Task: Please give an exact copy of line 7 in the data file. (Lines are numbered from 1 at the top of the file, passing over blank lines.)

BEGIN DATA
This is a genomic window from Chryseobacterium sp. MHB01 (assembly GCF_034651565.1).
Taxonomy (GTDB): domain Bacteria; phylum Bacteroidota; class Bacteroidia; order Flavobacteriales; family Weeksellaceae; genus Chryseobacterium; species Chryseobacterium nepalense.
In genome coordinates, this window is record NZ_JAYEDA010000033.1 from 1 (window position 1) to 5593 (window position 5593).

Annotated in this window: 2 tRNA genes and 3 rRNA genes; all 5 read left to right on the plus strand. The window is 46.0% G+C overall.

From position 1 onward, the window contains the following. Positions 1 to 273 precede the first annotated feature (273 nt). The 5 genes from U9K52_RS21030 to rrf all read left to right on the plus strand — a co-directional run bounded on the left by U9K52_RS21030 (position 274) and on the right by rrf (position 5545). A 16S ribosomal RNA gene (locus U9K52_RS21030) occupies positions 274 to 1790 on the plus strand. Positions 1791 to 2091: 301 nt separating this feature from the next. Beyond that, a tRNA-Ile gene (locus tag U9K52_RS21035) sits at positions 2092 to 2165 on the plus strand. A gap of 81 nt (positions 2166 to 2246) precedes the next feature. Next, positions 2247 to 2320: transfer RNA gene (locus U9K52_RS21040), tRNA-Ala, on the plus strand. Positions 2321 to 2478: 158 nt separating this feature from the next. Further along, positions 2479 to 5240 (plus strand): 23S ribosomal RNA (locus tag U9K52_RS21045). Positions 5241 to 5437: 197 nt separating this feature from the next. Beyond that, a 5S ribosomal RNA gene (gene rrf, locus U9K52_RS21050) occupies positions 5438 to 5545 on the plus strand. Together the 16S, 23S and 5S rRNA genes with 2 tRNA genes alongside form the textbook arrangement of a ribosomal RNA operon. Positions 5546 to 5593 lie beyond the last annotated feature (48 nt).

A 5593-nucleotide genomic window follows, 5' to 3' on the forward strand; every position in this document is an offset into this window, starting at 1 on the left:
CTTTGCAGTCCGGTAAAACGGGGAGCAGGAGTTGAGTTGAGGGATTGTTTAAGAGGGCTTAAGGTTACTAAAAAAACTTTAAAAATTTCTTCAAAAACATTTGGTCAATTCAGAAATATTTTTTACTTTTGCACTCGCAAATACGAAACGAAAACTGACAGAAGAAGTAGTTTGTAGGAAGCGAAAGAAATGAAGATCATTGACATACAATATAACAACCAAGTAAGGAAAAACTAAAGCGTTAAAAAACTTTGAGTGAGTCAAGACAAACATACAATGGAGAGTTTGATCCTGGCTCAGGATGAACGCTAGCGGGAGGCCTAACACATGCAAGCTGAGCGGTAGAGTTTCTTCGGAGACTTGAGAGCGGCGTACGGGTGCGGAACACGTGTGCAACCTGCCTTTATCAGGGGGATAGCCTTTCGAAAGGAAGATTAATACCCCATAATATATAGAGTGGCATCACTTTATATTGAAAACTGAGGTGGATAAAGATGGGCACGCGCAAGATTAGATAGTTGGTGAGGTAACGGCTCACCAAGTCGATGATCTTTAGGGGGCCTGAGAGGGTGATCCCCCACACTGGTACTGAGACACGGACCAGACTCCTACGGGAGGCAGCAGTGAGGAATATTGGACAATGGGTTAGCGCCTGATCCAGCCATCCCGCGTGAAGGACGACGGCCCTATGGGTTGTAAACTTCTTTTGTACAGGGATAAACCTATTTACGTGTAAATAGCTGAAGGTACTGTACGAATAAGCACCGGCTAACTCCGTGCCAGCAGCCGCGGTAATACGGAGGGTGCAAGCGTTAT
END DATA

CTTTGCAGTCCGGTAAAACGGGGAGCAGGAGTTGAGTTGAGGGATTGTTTAAGAGGGCTTAAGGTTACTAAAAAAACTTTAAAAATTTCTTCAAAAACATTTGGTCAATTCAGAAATATTTTTTACTTTTGCACTCGCAAATACGAAACGAAAACTGACAGAAGAAGTAGTTTGTAGGAAGCGAAAGAAATGAAGATCATTGACATACAATATAACAACCAAGTAAGGAAAAACTAAAGCGTTAAAAAACTTTGAGTGAGTCAAGACAAACATACAATGGAGAGTTTGATCCTGGCTCAGGATGAACGCTAGCGGGAGGCCTAACACATGCAAGCTGAGCGGTAGAGTTTCTTCGGAGACTTGAGAGCGGCGTACGGGTGCGGAACACGTGTGCAACCTGCCTTTATCAGGGGGATAGCCTTTCGAAAGGAAGATTAATACCCCATAATATATAGAGTGGCATCACTTTATATTGAAAACTGAGGTGGATAAAGATGGGCACGCGCAAGATTAGATAGTTGGTGAGGTAACGGCTCACCAAGTCGATGATCTTTAGGGGGCCTGAGAGGGTGATCCCCCACACTGGTACTGAGACACGGACCAGACTCCTACGGGAGGCAGCAGTGAGGAATATTGGACAATGGGTTAGCGCCTGATCCAGCCATCCCGCGTGAAGGACGACGGCCCTATGGGTTGTAAACTTCTTTTGTACAGGGATAAACCTATTTACGTGTAAATAGCTGAAGGTACTGTACGAATAAGCACCGGCTAACTCCGTGCCAGCAGCCGCGGTAATACGGAGGGTGCAAGCGTTAT